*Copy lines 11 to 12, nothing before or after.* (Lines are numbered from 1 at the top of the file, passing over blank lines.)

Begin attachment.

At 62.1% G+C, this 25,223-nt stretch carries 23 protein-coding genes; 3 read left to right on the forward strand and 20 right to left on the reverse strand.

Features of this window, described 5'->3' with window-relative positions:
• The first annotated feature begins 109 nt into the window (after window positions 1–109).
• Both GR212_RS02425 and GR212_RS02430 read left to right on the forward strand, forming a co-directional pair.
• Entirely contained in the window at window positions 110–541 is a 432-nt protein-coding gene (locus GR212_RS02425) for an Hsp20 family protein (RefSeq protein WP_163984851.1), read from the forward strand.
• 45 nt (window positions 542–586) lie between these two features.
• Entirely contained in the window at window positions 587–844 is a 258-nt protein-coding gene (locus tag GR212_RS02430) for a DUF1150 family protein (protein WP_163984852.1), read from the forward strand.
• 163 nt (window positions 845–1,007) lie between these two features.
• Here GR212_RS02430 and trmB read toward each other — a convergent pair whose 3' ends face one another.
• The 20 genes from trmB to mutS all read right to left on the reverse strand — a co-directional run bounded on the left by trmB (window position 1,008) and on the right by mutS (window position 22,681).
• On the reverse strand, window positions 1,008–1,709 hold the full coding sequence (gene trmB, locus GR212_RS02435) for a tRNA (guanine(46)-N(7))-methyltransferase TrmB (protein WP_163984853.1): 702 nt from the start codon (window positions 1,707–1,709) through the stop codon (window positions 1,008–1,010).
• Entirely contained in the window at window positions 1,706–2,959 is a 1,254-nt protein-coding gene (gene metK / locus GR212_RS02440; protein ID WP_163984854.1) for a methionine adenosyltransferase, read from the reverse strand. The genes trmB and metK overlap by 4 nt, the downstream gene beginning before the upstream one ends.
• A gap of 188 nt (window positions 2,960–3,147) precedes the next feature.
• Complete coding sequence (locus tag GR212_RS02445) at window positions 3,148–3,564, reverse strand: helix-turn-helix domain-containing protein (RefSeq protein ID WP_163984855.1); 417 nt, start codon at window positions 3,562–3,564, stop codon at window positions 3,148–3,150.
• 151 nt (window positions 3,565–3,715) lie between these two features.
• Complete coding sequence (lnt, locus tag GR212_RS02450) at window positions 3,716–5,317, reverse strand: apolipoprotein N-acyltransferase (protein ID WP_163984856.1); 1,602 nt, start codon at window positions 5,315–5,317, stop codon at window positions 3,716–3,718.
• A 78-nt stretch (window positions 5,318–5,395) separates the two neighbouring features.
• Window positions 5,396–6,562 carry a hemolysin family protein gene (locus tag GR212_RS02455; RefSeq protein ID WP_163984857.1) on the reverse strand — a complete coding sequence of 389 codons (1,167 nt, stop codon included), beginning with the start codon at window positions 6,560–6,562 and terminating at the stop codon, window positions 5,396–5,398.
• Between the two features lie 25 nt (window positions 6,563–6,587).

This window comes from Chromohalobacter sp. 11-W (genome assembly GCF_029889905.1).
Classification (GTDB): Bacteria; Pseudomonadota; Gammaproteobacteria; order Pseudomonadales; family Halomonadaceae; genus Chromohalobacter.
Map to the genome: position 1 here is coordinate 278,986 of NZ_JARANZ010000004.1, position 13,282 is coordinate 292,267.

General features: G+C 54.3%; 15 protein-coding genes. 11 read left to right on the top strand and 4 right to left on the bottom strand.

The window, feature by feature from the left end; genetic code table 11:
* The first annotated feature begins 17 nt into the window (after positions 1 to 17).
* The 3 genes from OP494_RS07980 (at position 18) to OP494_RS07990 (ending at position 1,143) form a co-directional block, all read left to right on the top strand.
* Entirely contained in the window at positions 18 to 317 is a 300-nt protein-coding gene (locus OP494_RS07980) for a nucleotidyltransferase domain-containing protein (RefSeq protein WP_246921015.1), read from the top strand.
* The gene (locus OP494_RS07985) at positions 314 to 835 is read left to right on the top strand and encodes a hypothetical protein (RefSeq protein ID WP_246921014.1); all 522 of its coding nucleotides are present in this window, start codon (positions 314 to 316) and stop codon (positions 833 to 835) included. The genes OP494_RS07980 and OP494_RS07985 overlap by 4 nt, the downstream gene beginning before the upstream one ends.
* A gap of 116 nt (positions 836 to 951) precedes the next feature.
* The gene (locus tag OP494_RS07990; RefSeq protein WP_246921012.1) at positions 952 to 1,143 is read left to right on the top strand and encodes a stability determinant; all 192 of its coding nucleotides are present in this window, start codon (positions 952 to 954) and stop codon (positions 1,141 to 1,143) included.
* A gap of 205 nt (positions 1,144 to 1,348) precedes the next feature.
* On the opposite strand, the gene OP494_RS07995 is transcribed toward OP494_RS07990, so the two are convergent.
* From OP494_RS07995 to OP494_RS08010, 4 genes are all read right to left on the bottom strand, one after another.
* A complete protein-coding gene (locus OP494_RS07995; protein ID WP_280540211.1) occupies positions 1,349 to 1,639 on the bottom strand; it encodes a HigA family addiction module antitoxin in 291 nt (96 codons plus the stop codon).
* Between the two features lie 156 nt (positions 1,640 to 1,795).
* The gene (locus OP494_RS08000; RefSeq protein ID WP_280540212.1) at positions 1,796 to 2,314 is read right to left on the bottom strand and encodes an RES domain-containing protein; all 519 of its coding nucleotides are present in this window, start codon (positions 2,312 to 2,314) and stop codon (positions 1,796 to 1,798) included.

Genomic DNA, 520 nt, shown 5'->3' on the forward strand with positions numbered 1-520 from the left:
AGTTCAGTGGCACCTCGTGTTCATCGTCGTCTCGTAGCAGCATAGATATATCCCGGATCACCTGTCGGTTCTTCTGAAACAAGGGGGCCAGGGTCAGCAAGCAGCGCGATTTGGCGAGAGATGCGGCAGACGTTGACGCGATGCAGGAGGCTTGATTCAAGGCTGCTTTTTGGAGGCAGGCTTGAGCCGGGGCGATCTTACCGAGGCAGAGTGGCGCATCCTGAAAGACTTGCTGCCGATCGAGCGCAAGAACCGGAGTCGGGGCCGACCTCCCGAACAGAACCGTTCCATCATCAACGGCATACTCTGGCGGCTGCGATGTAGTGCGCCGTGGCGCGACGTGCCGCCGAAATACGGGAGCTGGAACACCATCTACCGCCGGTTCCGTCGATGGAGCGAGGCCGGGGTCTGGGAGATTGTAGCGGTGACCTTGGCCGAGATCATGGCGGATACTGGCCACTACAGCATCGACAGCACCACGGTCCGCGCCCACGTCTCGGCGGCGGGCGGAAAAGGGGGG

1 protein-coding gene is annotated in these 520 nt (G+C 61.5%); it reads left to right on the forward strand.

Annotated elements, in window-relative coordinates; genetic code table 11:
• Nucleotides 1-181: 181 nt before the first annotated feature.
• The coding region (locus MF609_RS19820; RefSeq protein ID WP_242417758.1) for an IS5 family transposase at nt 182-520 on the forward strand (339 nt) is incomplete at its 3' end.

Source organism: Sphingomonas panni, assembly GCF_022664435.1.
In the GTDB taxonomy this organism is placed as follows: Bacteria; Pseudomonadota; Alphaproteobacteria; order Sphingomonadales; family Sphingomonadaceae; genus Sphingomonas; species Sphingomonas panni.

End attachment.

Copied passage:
• On the reverse strand, window positions 1,008–1,709 hold the full coding sequence (gene trmB, locus GR212_RS02435) for a tRNA (guanine(46)-N(7))-methyltransferase TrmB (protein WP_163984853.1): 702 nt from the start codon (window positions 1,707–1,709) through the stop codon (window positions 1,008–1,010).
• Entirely contained in the window at window positions 1,706–2,959 is a 1,254-nt protein-coding gene (gene metK / locus GR212_RS02440; protein ID WP_163984854.1) for a methionine adenosyltransferase, read from the reverse strand. The genes trmB and metK overlap by 4 nt, the downstream gene beginning before the upstream one ends.